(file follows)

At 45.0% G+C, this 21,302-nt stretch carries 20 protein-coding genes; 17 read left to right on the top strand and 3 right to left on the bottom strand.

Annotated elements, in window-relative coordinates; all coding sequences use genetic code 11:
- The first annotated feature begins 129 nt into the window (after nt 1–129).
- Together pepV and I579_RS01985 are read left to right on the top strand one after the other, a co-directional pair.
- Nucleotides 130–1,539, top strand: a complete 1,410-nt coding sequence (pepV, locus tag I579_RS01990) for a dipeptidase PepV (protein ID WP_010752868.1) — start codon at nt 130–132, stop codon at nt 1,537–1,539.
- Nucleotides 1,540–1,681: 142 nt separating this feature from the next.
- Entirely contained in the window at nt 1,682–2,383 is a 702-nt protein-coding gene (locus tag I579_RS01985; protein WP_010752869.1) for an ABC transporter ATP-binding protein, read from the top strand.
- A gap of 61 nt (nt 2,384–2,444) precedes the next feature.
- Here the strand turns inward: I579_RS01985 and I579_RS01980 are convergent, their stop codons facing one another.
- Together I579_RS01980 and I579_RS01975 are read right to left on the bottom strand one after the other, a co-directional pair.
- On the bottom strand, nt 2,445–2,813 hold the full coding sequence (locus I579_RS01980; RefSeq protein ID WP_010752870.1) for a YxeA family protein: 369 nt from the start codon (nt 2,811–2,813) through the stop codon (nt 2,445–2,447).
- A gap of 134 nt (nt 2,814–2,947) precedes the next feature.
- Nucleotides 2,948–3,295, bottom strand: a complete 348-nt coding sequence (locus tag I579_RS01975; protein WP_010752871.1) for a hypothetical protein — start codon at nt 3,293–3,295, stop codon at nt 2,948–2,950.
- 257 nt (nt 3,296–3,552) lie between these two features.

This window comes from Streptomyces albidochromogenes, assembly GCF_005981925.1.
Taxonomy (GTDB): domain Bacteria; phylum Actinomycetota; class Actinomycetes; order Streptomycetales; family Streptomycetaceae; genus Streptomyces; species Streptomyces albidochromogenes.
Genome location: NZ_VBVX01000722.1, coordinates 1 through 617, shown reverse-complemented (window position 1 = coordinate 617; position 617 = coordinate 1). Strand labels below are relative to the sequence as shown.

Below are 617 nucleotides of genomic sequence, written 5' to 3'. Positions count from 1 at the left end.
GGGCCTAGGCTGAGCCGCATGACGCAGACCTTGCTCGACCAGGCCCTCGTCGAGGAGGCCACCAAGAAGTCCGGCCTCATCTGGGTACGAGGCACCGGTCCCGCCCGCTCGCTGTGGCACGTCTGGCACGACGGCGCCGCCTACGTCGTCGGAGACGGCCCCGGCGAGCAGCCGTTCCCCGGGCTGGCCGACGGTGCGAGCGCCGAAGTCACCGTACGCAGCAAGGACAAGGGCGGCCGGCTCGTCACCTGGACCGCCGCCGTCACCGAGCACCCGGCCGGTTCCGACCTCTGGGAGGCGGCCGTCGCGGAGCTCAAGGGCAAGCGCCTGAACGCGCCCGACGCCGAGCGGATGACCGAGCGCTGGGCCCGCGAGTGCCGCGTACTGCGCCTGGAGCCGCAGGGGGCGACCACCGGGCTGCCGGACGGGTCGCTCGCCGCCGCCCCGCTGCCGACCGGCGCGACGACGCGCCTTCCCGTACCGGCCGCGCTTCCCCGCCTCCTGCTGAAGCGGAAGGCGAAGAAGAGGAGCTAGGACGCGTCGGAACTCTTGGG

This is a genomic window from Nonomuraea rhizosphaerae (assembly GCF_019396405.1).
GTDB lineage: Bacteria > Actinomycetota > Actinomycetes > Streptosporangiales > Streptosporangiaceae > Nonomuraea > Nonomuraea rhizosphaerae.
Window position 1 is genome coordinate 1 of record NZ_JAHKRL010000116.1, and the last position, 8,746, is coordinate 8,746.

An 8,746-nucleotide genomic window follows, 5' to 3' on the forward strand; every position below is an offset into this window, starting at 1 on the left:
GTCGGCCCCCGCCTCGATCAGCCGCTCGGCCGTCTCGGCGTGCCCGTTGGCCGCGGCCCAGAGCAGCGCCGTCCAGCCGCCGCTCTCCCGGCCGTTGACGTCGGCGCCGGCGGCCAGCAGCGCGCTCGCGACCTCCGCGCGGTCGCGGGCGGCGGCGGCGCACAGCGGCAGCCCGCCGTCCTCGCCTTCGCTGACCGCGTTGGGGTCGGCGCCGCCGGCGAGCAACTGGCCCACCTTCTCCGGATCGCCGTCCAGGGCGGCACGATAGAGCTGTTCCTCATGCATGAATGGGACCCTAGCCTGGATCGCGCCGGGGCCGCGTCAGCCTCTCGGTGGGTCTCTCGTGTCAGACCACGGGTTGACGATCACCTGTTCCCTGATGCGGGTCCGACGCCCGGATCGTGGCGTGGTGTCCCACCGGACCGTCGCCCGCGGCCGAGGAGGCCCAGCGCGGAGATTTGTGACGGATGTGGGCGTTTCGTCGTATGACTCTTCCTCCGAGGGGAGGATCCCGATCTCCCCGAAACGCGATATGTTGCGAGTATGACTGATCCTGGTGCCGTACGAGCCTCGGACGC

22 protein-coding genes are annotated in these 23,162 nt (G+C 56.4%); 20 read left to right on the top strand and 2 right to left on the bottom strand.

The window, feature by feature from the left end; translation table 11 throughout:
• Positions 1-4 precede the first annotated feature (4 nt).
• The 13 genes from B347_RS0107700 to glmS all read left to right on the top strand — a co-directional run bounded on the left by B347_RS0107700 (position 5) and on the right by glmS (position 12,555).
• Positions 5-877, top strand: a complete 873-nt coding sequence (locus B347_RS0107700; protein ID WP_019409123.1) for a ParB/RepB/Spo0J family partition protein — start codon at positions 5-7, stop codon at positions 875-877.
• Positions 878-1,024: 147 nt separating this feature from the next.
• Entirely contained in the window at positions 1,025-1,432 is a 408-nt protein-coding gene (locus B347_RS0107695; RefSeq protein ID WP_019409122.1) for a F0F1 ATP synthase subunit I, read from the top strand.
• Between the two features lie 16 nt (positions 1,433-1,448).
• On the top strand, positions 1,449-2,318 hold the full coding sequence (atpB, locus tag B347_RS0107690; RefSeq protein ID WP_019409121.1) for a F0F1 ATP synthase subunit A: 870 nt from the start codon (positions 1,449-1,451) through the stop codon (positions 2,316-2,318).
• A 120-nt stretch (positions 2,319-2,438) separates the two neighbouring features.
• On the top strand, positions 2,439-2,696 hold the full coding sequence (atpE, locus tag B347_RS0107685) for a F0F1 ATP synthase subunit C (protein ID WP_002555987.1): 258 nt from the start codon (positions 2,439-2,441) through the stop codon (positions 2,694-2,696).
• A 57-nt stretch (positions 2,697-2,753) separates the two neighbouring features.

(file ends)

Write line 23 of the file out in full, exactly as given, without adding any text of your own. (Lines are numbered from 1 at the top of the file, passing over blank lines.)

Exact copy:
An 8,746-nucleotide genomic window follows, 5' to 3' on the forward strand; every position below is an offset into this window, starting at 1 on the left: